It’s 2 a.m. when Nadia, a farmer of sea cucumbers, walks into a roped-off pen in the ocean shallows near her Madagascar village to harvest her “crop.” The early hour doesn’t bother her. “Life was very hard before I started farming,” she says. “I didn’t have any source of income.” Now, as a member of a marine-protection program called Velondriake, meaning “to live with the sea,” Nadia sees her income growing and stabilizing. “We thank God that this project appeared,” she adds.
It appeared in large part because God’s creation provided what their project needs—a natural supply of sea life. In praise of our providing God, the psalmist wrote, “He makes grass grow for the cattle, and plants for people to cultivate” (Psalm 104:14). As well, “there is the sea . . . teeming with creatures beyond number—living things both large and small” (v. 25).
It’s a wonder, indeed, how God’s wondrous creation also provides for us. The humble sea cucumber, for example, helps form a healthy marine food chain. Careful harvesting of sea cucumbers, in turn, grants Nadia and her neighbors a living wage.
Nothing is random in God’s creation. He uses it all for His glory and our good. Thus, “I will sing to the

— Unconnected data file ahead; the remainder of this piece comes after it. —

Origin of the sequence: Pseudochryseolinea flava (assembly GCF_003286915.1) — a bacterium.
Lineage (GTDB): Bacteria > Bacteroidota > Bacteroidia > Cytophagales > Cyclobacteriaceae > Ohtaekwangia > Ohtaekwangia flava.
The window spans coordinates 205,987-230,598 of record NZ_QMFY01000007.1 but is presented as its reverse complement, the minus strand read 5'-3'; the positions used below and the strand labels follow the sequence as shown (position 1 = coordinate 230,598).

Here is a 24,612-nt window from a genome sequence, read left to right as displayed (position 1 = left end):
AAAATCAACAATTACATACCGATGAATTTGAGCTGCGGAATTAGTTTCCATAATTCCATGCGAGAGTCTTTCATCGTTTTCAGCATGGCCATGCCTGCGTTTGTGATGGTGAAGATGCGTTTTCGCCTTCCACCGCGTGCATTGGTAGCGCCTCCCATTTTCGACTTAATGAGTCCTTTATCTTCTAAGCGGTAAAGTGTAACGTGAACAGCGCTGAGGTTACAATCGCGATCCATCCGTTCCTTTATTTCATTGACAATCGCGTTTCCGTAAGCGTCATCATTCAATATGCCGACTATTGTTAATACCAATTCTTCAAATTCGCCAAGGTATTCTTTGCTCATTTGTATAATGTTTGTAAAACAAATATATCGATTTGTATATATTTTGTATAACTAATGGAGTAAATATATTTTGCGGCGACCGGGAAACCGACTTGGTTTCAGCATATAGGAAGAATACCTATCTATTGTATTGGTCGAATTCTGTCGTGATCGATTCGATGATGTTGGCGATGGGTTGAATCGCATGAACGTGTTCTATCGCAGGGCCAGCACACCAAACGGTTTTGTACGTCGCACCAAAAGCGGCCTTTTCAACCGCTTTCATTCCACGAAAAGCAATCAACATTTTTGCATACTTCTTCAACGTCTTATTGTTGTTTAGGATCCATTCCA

Though the psalmist in Psalm 104 makes reference to various creatures in the earth, sky, and sea, only one creature is referenced using its proper name—Leviathan (v. 26). This is one of five times that Leviathan is mentioned in Scripture (see also Job 3:8; 41:1–34; Psalm 74:14; Isaiah 27:1). Who or what was Leviathan? All biblical references are in poetic passages, and Leviathan is cast in both literal and figurative roles. In Psalm 104, Leviathan is a sea creature: “There is the sea . . . and Leviathan, which you formed to frolic there” (vv. 25–26). Similarly, in Job 41 Leviathan is depicted as a large, intimidating sea animal (vv. 31–34). On the other hand, references like Psalm 74:14 and Isaiah 27:1 figuratively depict Leviathan as being a threat to God’s people and being marked for overthrow by the Almighty.